As we wait (eternally) for Trump to recognize workers’ humanity, we might begin to press companies like Instacart to both give some of their copious profits to their workers for a first responders’ fund—the company is valued at $7.87 billion—and perhaps also require consumers who can afford it to pay a coronavirus surcharge for deliveries during this emergency. Perhaps localities can also pay for the individuals who are unable to. Recently, Olive Garden has been shamed into providing paid sick leave to its workforce, while Instacart, Uber, Lyft, and DoorDash are offering up to 14 days of paid sick leave to anyone who is officially diagnosed with COVID-19 or in “mandatory” quarantine, a pittance if their workers get the virus (and, at least in InstaCart’s case, as of now, the offer is only available for 30 days beginning March 9). “You have to have the means to go to the doctor in the first place,” says Bain regarding the problems with this new, seemingly generous policy. That’s harder than it looks: Few Instacart workers have health insurance through the company. (Bain says she’s “so poor” she gets hers from the state of California, Medi-Cal.) And obtaining the tests needed to get the official diagnosis can be quite hard.

For this limited variety of positive corporate behavior to spread, we’ll need individual pressure on companies or federal action, ideally both. Government funds plus Instacart and other delivery companies underwriting additional funds for these workers would go a long way toward the cost of antiseptic sanitizer, a box of gloves, and soon, horribly enough, coverage for doctors’ appointments and tests. We could also start to force supermarket chains to do what I’ve heard was going down at a giant store in Toronto: workers wiping down the shopping cart handles before people took them, while offering gloves to customers as well as disinfecting the store.

Trump’s announced plan to help labor is of limited scope. “A payroll tax cut doesn’t help any of the gig workers,” Stiglitz says. “What about those who are laid off or those who are contractors, who are put on one-tenth time?” Instead, Stiglitz suggests a “negative income tax: money right into gig workers’ bank accounts, $1,000, to avoid bankruptcy.”

Bain could really benefit from this kind of “negative income tax.” She was in the emergency room in the line of duty even before the coronavirus, having seriously hurt her forehead after falling down while delivering groceries. She says she is not the only one.

“Look, a shopper also cracked her skull open and broke her leg when she slipped on ice helping an elderly woman with her groceries and was in a coma for three weeks,” Bain says. Part of why Bain is so in the know is she is one of a handful of workers organizing daily on behalf of the army of Instacart shoppers who labor without a union or other job protections. Though only 33, she has a chronic pain condition, sciatica. Despite her long work hours, she and her husband live with their daughter in a unit in the back of her grandmother’s house, below the poverty line for the area, with a household income of $28,000. Yet the work she is doing—carrying heavy bags and boxes to people’s homes—is crucial, and not just because of the support she offers in the form of groceries. Sometimes, she says, she senses she is the only person her clients see in a day.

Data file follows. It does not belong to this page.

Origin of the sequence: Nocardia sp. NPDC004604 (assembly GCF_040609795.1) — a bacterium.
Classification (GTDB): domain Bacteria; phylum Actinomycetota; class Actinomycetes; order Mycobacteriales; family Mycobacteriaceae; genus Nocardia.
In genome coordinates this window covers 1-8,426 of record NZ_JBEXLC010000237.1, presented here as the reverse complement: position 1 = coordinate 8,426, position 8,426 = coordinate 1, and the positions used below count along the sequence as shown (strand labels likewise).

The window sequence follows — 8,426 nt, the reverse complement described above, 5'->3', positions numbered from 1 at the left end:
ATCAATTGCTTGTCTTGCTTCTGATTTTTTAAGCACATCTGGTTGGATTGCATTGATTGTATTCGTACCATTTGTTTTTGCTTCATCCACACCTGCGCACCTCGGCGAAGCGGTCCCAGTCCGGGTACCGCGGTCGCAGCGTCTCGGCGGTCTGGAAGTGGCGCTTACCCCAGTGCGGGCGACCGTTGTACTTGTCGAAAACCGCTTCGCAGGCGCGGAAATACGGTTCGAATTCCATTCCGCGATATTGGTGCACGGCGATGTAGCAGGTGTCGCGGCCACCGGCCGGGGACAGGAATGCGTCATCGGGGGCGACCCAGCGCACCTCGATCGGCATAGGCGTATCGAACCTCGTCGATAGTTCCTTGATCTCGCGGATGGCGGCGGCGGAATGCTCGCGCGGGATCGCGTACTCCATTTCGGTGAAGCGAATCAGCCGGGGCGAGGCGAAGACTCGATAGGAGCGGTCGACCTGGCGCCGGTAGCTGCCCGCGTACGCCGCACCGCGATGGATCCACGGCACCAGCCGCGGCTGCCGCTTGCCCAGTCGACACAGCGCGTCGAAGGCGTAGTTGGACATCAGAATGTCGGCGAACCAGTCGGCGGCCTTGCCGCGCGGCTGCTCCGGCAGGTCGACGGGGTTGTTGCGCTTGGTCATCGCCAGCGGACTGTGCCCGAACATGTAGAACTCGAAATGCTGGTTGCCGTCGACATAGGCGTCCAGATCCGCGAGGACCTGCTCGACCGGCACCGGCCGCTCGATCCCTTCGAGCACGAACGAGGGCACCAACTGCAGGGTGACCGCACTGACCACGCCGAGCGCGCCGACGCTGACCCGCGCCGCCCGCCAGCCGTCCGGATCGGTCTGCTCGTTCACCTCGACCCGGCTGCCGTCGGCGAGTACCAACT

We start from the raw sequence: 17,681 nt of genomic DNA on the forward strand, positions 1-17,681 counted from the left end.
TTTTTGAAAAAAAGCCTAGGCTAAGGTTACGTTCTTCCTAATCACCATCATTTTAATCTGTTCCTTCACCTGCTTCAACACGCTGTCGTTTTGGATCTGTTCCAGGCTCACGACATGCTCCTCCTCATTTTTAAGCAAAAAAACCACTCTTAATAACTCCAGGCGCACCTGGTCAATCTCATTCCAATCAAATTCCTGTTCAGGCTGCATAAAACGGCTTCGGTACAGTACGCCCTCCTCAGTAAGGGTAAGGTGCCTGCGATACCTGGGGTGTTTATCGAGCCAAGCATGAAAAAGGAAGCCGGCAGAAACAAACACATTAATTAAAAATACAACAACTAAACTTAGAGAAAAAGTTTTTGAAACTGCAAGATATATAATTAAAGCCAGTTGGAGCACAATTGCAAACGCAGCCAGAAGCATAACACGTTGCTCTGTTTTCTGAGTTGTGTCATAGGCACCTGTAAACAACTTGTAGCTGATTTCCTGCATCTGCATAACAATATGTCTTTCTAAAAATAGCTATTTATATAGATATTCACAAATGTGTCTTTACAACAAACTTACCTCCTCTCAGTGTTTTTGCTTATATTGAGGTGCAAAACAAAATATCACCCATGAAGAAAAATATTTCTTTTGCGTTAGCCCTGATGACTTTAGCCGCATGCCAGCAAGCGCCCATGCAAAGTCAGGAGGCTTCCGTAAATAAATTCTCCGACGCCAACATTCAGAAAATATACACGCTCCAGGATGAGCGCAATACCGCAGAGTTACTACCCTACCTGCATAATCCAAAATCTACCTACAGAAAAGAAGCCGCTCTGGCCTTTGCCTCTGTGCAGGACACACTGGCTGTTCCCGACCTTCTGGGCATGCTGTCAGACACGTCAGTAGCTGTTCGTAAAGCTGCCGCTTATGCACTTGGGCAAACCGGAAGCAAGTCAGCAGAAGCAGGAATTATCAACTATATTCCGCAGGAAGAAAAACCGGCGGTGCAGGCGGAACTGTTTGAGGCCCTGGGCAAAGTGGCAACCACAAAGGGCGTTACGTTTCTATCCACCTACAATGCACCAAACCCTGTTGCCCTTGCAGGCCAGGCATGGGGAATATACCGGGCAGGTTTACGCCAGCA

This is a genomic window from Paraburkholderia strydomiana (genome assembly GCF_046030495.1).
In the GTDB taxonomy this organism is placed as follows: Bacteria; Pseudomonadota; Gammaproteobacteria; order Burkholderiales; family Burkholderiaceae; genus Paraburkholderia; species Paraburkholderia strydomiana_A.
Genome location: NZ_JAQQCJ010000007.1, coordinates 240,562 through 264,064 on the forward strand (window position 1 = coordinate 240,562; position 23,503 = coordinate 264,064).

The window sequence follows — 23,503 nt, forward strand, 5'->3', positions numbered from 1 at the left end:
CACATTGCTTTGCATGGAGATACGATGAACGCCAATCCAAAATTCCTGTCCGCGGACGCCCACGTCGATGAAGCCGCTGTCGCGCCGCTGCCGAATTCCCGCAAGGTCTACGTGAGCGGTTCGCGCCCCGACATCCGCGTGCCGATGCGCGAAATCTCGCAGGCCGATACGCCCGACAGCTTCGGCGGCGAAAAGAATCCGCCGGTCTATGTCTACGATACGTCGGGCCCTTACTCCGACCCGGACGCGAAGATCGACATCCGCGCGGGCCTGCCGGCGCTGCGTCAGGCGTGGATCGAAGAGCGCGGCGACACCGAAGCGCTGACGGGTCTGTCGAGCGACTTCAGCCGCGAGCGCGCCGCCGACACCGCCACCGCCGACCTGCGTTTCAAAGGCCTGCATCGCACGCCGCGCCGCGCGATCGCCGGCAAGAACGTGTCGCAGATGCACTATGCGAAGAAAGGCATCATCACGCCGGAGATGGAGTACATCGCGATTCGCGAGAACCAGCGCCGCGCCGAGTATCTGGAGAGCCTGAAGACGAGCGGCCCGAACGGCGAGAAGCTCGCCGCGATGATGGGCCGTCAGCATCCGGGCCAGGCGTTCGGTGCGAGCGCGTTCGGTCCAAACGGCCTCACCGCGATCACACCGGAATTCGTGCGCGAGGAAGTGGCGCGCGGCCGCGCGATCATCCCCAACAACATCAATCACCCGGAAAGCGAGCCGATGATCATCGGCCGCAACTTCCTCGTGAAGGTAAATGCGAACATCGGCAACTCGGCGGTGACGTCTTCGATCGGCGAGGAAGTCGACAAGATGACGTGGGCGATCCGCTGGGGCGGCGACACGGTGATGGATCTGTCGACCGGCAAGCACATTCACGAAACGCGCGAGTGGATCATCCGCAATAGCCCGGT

In America, our harsh social class divide has only been put in starker display in the past few weeks thanks to the coronavirus. Who has managed to buy all the organic soup and lavender hand sanitizer, and who has hopped in their private planes to escape to—where? Their private islands or their underground bunkers? Who cannot afford to take a day off and must risk their health driving customers rather than engaging in “social distancing”? Who can’t see a doctor, as they have no health care coverage?

As philosopher Judith Butler’s just-published book The Force of Nonviolence has it, American inequality expresses itself most fundamentally in what she calls “grievability,” wherein some lives are deemed valuable enough to be grieved and some aren’t, and are simply exploited. The latter receive fewer protections.

We must start to see the people driving us and delivering to us as being on the front line of a terrible virus. If the horror of this pandemic achieves anything good, it would be for us to realize yet again we are all vulnerable and susceptible. That’s why we can’t ask workers to take risks on others’ behalf without properly honoring them with our praise as well as providing them with more adequate protection and compensation.

Alissa Quart is the executive director of the Economic Hardship Reporting Project. She is also the author of four nonfiction books including Squeezed and Branded, and two poetry books, most recently Thoughts and Prayers.

Co-published with Slate.

Save An Endangered Species: Journalists

Alissa Quart is the author of five books of nonfiction including Bootstrapped: Liberating Ourselves from the American Dream (Ecco, 2023), Squeezed and Branded. She collaborated on creating EHRP with Barbara Ehrenreich and has run it for close to a decade. She is also the author of two books of poetry and has written for many publications including The Washington Post, The New York Times, and TIME. Her awards include an Emmy, an SPJ Award, and a Nieman fellowship. She lives with her family in Brooklyn.